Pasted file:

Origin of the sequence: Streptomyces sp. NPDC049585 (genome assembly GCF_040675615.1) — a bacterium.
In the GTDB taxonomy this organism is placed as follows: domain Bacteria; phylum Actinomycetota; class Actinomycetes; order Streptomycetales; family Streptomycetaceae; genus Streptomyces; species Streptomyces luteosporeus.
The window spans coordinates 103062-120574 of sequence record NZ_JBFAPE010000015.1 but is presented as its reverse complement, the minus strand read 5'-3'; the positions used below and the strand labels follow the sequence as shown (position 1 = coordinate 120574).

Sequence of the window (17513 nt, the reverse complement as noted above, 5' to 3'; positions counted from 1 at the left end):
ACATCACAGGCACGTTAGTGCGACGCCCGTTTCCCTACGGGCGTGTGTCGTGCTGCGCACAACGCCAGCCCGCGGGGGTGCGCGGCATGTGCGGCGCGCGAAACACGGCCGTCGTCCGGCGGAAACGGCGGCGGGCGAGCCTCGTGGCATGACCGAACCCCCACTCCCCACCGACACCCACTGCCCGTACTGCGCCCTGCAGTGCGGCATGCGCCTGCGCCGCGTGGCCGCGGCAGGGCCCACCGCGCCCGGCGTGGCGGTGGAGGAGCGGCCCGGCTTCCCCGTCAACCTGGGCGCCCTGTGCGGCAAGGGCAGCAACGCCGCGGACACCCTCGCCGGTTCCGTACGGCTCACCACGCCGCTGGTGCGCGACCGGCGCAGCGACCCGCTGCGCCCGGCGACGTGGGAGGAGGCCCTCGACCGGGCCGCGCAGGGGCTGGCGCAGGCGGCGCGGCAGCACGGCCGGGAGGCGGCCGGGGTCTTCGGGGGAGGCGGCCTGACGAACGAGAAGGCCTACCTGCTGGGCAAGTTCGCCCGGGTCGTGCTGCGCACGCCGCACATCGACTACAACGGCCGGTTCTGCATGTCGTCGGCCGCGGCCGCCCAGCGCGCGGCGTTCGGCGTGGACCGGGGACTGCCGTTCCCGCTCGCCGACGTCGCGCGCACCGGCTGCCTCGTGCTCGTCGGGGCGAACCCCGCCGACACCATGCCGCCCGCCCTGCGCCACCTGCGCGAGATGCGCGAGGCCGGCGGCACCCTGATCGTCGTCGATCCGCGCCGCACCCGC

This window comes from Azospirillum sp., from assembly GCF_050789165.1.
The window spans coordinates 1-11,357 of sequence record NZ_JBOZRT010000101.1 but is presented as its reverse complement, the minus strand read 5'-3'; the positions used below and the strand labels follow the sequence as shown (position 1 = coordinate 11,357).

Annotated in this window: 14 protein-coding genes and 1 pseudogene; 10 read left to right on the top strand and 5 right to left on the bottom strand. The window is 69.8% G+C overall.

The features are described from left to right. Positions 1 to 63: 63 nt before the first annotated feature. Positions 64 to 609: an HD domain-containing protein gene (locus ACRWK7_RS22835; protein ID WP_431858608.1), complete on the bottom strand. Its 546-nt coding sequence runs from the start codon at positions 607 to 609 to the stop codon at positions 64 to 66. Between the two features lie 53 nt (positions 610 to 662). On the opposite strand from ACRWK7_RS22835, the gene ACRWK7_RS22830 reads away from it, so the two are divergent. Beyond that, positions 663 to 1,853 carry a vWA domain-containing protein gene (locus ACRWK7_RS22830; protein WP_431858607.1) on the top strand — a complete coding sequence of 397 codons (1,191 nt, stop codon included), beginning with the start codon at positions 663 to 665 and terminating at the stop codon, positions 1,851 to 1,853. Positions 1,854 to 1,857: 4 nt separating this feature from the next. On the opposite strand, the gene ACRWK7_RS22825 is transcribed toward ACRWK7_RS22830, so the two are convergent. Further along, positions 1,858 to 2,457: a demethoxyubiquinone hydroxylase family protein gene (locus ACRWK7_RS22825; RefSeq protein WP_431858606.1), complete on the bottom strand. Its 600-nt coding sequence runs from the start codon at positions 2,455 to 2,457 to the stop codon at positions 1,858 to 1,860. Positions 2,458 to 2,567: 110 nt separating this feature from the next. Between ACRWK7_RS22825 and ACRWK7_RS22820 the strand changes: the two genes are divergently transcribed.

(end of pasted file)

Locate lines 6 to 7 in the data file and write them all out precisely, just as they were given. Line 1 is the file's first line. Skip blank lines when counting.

This window comes from Azospirillum sp., from assembly GCF_050789165.1.
The window spans coordinates 1-11,357 of sequence record NZ_JBOZRT010000101.1 but is presented as its reverse complement, the minus strand read 5'-3'; the positions used below and the strand labels follow the sequence as shown (position 1 = coordinate 11,357).